The good-byes to her Navy friends weren’t easier, but they came with an unspoken gratefulness for having known each other and for the bond that had formed.  When a good-bye was said to a neighbor in Navy housing, both Margaret and her neighbor knew that soon the other would be leaving too, neither having permanent ties to their temporary home.  The flowers they planted in the spring would most likely be weeds to someone the next spring.   

The rest of Margaret's story can be read in my soon to be released first book, Approaching the Throne of Grace.

Tuesday, April 14, 2015

Lonely Larry

There once was a little boy named Larry, who lived in a big house with lots of rooms.  He also had a big yard with a pool and his very own playground equipment.  Larry didn’t know his parents were wealthy, and he found nothing unusual about having the things that he had.  

It was when he started attending school that Larry realized the other children saw him as different from them. 

Larry got invited to his first birthday party, and when his Nanny walked him to the front door, his friend’s mother said to his Nanny, “The party will be over in two hours, you can pick up your son then.”

When Larry’s nanny told his friend’s mother that she wasn’t Larry’s mother, but rather his nanny, the child’s mother got red in the face.  She welcomed Larry into her home, and Larry realized then how different his life was from his friends.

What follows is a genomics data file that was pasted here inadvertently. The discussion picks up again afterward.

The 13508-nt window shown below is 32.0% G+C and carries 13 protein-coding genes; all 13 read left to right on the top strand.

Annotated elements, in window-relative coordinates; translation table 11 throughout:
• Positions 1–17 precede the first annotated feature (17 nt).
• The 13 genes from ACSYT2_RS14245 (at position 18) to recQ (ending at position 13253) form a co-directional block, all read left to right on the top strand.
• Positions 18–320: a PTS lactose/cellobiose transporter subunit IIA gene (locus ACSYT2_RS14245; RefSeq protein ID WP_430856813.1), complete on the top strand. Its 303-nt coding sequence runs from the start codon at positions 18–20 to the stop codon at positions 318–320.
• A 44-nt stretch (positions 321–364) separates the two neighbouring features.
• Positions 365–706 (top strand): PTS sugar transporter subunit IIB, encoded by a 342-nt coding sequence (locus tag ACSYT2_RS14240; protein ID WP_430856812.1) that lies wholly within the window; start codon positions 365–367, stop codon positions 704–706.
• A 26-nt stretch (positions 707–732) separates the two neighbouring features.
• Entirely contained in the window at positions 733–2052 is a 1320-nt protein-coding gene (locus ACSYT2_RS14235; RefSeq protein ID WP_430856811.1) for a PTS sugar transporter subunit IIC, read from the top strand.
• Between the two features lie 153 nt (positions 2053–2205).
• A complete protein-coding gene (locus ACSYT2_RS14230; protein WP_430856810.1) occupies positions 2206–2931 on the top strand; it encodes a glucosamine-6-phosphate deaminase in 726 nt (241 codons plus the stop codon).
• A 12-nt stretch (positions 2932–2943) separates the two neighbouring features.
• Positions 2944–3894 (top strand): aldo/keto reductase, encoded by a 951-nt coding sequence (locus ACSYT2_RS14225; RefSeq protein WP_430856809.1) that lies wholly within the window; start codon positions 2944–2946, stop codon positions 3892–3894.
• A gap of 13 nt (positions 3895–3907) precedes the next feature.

He had a wonderful time at the party and watched with envy, as his classmate’s grandparents and parents gathered round the birthday boy, as the cake was brought out and Happy Birthday was sung.  Thus far, Larry’s birthdays had been spent in a restaurant with just his parents.  There were no grandparents or cousins and other extended family around.  Happy Birthday was sung to him by the waiters in the restaurant. 

One Friday afternoon, as the children were packing up their belongings, Larry’s classmates talked about what they were going to be doing over the weekend.  Some said they were doing things with their parents and others talked about what they would be doing with their grandparents or other family members.  One boy said he’d be doing nothing and he hated the weekends because there was nothing to do.

“What are you going to do this weekend, Larry?” the boy who hated weekends asked him.  “I bet you’ll swim in that big pool or play all day in your own backyard.  You’re lucky you get to live in that big house and have all those cool things to do.”

The other kids listening chimed in and voiced their agreement.  They began talking amongst themselves about what they would do if they lived in a house as big as Larry’s.  Larry didn’t know how to answer, because he didn’t think having the things he had was that great.    

Larry had never known what it was like to be without things.  He tried to explain to them how he would much rather be able to do what his classmates did than play alone, but his words fell on deaf ears.  When they were dismissed, the children paired up with their friends and began to walk home, leaving Larry sitting at his desk by himself, waiting for his nanny to pick him up.

The rest of Larry's story can be read in my first book, Approaching the Throne of Grace, to be released - VERY SOON!